Dir. Louis Leterrier. 2008. US. 112mins.
Two big-budget, high-profile attempts later and it's perfectly clear that Marvel sincerely believes The Incredible Hulk is a viable film franchise. What's not so clear is why.
Producer Gale Anne Hurd's second stab at The Incredible Hulk throws all the tricks in the blockbuster book at the angry green Marvel man: this is an effects-laden spectacular with a respected, Oscar-nominated actor which culminates in a massive CGI monster mash on the streets of Manhattan. What's missing is any suspense, or, towards the latter part of the film, sense. Perhaps, as the Hulk story is so well known, mystery is impossible, but this leaden Godzilla of a film could have done with some of Iron Man's lighter touch - which a late-shot codicil only serves to underline.
The Incredible Hulk will open big and wide and play happily to its demographic: young, male, monster-loving. It military firepower and brute nastiness will deter families, however, and word of mouth is unlikely to be so strong. Still, it's certainly set to surpass Ang Lee's 2003 Hulk, which took $245.3m worldwide, $132m of that domestically, and better Iron Man's $98m domestic opening weekend in May (although matching its $537m worldwide take to date is not so sure). Without glowing notices, The Incredible Hulk may have a quick drop-off, and ultimately will land on the monster DVD shelf somewhere between King Kong, Godzilla, Alien, Predator (indeed Alien Vs Predator, which this sometimes resembles) other Marvel titles and, yes, Lee's Hulk, which looks like an art film compared to this.
Although Edward Norton tries hard to shade it, Hulk is at heart an extended set-up for two cartoonish monsters to slam each other around Manhattan like a CGI version of a WWF match. The film skips through the Dr Bruce Banner backstory briskly in its opening credits to start out in the favelas of Rio where the world's most famous gamma radiation self-abuser (Norton) is trying to work on his anger-management techniques in muted sequences reminiscent of Batman Begins.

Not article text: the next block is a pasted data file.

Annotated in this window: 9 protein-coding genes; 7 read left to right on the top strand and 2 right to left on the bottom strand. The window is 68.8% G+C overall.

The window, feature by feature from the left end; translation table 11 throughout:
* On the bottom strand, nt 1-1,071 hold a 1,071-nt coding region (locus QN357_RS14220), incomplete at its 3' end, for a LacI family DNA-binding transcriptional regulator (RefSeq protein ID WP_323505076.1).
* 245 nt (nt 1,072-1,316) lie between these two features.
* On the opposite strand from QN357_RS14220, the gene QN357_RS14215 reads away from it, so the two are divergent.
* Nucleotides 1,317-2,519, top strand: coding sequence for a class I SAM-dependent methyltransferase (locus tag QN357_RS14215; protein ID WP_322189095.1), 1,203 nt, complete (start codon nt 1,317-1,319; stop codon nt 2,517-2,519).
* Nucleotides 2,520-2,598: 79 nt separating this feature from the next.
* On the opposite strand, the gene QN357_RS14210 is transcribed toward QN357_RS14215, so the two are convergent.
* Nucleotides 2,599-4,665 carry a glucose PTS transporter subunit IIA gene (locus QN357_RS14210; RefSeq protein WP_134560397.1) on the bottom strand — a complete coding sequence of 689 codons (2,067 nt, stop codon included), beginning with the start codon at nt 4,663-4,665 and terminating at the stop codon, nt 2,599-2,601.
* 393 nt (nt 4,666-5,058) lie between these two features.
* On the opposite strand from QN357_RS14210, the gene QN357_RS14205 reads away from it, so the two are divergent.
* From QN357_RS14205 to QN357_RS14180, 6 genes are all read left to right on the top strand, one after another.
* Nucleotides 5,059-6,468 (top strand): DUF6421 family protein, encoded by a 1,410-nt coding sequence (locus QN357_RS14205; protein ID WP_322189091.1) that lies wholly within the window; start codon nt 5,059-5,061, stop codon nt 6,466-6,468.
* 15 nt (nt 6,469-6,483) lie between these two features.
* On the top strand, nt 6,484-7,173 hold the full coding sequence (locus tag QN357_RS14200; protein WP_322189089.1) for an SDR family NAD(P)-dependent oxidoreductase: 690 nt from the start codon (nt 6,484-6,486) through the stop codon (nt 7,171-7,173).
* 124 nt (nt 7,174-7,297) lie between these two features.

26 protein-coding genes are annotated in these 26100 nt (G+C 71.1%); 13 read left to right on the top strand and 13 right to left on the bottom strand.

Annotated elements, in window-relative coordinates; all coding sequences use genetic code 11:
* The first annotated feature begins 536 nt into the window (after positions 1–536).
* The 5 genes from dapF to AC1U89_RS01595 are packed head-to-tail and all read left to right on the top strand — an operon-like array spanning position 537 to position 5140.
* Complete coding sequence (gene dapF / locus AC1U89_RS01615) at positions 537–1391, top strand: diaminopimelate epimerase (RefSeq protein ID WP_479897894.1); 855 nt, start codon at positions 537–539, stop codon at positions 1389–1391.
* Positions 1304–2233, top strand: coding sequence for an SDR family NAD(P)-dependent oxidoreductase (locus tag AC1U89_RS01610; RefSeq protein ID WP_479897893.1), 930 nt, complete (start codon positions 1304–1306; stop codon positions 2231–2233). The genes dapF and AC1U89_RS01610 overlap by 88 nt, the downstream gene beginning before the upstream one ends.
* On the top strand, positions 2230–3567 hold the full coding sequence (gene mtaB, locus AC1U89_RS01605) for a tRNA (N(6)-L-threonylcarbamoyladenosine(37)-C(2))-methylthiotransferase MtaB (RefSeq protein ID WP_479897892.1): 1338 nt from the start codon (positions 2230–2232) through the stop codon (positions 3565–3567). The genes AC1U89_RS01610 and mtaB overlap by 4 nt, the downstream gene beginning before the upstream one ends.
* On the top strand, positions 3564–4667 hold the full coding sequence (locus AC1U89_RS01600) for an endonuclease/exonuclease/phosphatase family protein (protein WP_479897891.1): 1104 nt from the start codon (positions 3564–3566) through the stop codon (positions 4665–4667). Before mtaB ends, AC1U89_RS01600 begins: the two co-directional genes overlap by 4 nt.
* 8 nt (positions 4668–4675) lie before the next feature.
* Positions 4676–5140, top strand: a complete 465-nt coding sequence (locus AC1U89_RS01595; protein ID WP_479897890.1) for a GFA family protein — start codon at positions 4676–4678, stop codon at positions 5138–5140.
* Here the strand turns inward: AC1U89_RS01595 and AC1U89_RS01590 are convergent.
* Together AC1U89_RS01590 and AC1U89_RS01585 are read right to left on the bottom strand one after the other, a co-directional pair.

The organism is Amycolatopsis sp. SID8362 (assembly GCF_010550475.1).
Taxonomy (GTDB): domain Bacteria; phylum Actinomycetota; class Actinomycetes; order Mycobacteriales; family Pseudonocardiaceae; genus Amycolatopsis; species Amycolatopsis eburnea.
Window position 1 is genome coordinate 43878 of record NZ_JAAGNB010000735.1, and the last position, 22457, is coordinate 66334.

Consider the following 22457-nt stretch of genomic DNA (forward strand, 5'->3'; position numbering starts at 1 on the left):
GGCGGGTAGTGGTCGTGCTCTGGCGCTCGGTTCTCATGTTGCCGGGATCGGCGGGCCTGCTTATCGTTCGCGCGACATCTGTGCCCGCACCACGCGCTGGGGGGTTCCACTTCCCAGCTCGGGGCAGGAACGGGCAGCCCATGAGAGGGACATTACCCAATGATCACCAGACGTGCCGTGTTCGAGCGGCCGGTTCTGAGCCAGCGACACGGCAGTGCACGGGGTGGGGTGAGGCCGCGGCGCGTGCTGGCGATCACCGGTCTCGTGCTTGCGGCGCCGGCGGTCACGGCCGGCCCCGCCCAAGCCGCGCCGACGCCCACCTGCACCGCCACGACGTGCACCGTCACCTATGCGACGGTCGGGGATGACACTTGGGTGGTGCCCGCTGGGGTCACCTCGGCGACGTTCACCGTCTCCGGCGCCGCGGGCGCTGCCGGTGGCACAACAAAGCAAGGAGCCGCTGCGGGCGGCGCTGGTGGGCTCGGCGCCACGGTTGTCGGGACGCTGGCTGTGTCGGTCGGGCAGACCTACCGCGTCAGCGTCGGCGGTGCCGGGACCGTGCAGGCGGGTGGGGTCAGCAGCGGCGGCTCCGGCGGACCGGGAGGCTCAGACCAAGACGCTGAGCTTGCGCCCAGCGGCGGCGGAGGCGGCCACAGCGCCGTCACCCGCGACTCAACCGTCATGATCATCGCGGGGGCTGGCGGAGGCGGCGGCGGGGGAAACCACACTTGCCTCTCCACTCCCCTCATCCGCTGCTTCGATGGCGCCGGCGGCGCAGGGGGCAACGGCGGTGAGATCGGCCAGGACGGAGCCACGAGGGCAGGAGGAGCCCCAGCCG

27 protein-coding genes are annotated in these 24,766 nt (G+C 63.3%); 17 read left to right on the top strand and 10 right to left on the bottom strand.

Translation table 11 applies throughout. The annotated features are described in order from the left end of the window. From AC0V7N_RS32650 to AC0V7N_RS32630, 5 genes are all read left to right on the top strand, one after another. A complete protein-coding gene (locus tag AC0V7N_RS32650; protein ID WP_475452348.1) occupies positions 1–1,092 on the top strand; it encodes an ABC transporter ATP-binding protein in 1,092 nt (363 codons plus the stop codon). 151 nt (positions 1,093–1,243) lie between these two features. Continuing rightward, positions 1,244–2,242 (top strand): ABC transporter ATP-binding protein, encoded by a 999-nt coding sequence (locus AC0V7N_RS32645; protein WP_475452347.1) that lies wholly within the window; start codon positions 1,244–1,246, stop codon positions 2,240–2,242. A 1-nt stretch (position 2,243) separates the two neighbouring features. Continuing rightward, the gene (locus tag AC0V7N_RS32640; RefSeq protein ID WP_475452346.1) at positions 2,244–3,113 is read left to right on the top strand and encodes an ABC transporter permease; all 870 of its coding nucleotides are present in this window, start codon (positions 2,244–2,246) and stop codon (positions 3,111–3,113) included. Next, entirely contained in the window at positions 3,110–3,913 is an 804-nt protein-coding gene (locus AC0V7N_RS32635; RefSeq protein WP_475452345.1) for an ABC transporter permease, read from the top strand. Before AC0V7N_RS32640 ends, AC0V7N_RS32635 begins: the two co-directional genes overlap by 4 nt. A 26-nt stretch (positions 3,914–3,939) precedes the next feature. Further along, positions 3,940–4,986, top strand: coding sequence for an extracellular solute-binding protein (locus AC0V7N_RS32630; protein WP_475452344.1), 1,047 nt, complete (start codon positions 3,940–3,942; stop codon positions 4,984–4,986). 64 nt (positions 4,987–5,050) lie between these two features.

Pursuing him is evil General Ross (William Hurt), who has recruited tough-as-nails soldier Emil Blonsky (an incongruously out-of-shape Roth) to assist, at whatever the cost. While working at a soda bottling plant in Rio, Banner broods over his missing love Betty (Liv Tyler) and corresponds electronically with the mysterious Mr Blue, who may have the solution to his problems.
While this Hulk starts out promising a dark, psychological drama, it soon enough transpires that the film's true heart is as beating, frenzied, summer entertainment and the schism soon begin to show. Norton's Banner is depressed, dull even, with no backstory beyond the obvious, and when Tyler enters the scene, her character is more than a little wet (often literally, as director Leterrier seems hellbent on shooting her in the rain). It's hard to care much about either one.
When General Ross and Blonsky start to parlay about gamma radiation and the potential to create a super soldier, the signposts for a showdown are writ large but it still feels like a long and tedious stomp (often over logic) to the film's clamorous climax. There's not much here in the way of tension, and while Hulk is undoubtedly ferocious, his threat is strictly cartoonish. As he bounces off like a giant green Spacehopper, The Incredible Hulk makes noises about a return, but it seems doubtful audiences will keep the faith for a third try - at least, with Hulk as the sole star.
Valhalla Motion Pictures
Gale Anne Hurd
Kirk M Petruccelli
Peter Menzies Jr
Tim Blake Nelson